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Pipe Organs and Composition

:
A simple treatise on registering the most complex in­
strument built in history
by

Joshua Nichols
josh.d.nichols@gmail.com

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◦ E. which means fve diferent ranks of pipes are speaking at once. 'V' is displayed. and it res­ onates freely through the pipe when pressurized air fows through it. • Any roman-style numeral indicates how many ranks of pipes speak when engaging that particular stop. and has three manuals. E. it is also important to understand what the numbers or roman numerals mean on an organ (as well as colors): • Any arabic-style numeral displayed on a tab or draw-knob indicates the length of the lowest speaking pipe in that particular rank. but utilize resonating reeds (like an oboe or clarinet) that 'color' the sound of the pipe by vibrating against the pipe or another reed or piece of metal. Beyond these two bits of information.Starting Guidelines It is important to know how a pipe organ is built and organized. which means the lowest speaking pipe is 8 feet long. • Couplers are stops which can manipulate which manuals control which divisions. • Reed: Tese pipes resonate the same as a fue. these look like inverted cones (think trumpets). . E. then color. In addition. a general knowledge of how pipes are built is es­ sential. Tere are two types of pipes: • Flue: Tis type of pipe is either open or closed in construction. • Organs are usually judged in size by how many ranks of pipes are found in the organ. Generally speaking.g. • Ranks are usually organized by length frst. • A division is a collection of ranks controlled by a particular keyboard.g.9% of all organs built with façade pipes (or pipes that you can see in plain sight) are fues. Tough know­ ing the specifcs is very useful.'X' organ is 56 ranks. pipes are arranged by rank and are grouped into divisions: • A rank is a single collection of a color and length of pipe.g. -1- . '8' is dis­ played. In 99.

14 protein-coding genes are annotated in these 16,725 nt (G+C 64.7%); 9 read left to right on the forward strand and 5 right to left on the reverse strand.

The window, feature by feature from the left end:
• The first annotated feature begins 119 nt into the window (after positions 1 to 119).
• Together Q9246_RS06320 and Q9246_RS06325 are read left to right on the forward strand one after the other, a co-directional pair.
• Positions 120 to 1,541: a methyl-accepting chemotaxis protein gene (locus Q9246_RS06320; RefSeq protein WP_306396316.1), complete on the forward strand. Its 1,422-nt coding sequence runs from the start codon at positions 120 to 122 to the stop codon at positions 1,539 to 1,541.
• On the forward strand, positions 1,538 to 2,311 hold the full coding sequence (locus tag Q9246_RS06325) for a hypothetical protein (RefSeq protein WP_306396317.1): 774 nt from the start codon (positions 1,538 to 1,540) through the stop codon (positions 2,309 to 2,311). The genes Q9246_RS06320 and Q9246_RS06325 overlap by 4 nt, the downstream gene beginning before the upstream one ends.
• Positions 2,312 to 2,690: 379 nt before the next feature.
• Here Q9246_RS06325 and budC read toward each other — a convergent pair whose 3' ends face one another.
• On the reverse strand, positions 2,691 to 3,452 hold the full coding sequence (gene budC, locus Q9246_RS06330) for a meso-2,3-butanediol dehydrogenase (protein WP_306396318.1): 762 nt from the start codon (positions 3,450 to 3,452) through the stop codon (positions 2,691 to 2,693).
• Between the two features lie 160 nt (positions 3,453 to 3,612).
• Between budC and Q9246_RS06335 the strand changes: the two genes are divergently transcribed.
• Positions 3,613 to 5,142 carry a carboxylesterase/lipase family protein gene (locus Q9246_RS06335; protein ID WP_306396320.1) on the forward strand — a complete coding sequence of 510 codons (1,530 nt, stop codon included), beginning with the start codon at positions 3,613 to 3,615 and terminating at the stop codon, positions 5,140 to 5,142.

Tey can also be under expression. MS. Tink pppp to mp/mf dy­ namics. the division of pipes that corresponds with this manual is not enclosed (or under ex-pres­ sion).” or single ranks of lower pitch (such as '8. ▪ Te Choir or 'III': comprises usually the sofest and sometimes more interesting stops of the organ.' and '2') for the purpose of adding color and expanding the sympathetic tonal spectrum. containing solo stops and/or mutations suitable for creating solo efects. ▪ Te Orchestral/Anything-Else-Unique or 'IV+': comprised usually of uniquely voiced stops that do not ft into traditional stop cat­ egories. it is sometimes called the Positiv or Positif). Tink pppp to ff dynamics. has a beautiful Cello stop at 8' and 4' in the Orchestral division that pairs beautifully with the fute chorus on the Choir. Finally. Tink f and f dynamic levels (with modern variations). Snare Drum. this means that the pipes are enclosed in a large 'box' which can be opened or closed with shuters to change the dynamic and (primarily) color of the stops. E. It houses the great-est sounds. there is a physical component to how the organ is organized: • Te keyboards that are played with hands are called manuals or manual divisions. Teater organs tend to have specialized divi­ sions of orchestral stops such as Timpani.◦ Tese stops are generally regarded as “mixtures” or “mutations. With exception to a couple of American organ builders. Tese stops can swell with emotion. etc. -2- . but are under expression. or perhaps beter resemble the sounds of an orchestra or percussion instruments. It also is not necessar­ ily under expression (if it is not under expression. ▪ Te Swell or 'II': comprises stops that can be sof or loud. ◦ Tey are organized in the following order: ▪ Te Great or 'I': comprises the loudest and most projected sounds coming from the organ.” Tese stops never play by themselves in traditional organ literature. Xylo­ phone. Tink f to pp dynamics. they are used in addition to “foundation stops.' '4. First Baptist Church in Jackson.g. Te church choir is most easily ac­ companied by this division of pipes.